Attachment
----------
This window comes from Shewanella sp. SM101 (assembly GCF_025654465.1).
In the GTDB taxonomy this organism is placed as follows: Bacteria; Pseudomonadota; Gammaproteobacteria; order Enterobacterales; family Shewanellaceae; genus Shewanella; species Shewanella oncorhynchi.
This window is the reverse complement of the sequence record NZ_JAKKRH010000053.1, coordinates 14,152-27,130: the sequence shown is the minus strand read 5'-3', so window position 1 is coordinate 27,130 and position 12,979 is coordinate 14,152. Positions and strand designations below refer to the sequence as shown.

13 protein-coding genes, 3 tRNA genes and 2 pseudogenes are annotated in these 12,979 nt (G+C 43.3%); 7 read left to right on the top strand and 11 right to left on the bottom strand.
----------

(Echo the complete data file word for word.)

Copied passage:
This window comes from Shewanella sp. SM101 (assembly GCF_025654465.1).
In the GTDB taxonomy this organism is placed as follows: Bacteria; Pseudomonadota; Gammaproteobacteria; order Enterobacterales; family Shewanellaceae; genus Shewanella; species Shewanella oncorhynchi.
This window is the reverse complement of the sequence record NZ_JAKKRH010000053.1, coordinates 14,152-27,130: the sequence shown is the minus strand read 5'-3', so window position 1 is coordinate 27,130 and position 12,979 is coordinate 14,152. Positions and strand designations below refer to the sequence as shown.

13 protein-coding genes, 3 tRNA genes and 2 pseudogenes are annotated in these 12,979 nt (G+C 43.3%); 7 read left to right on the top strand and 11 right to left on the bottom strand.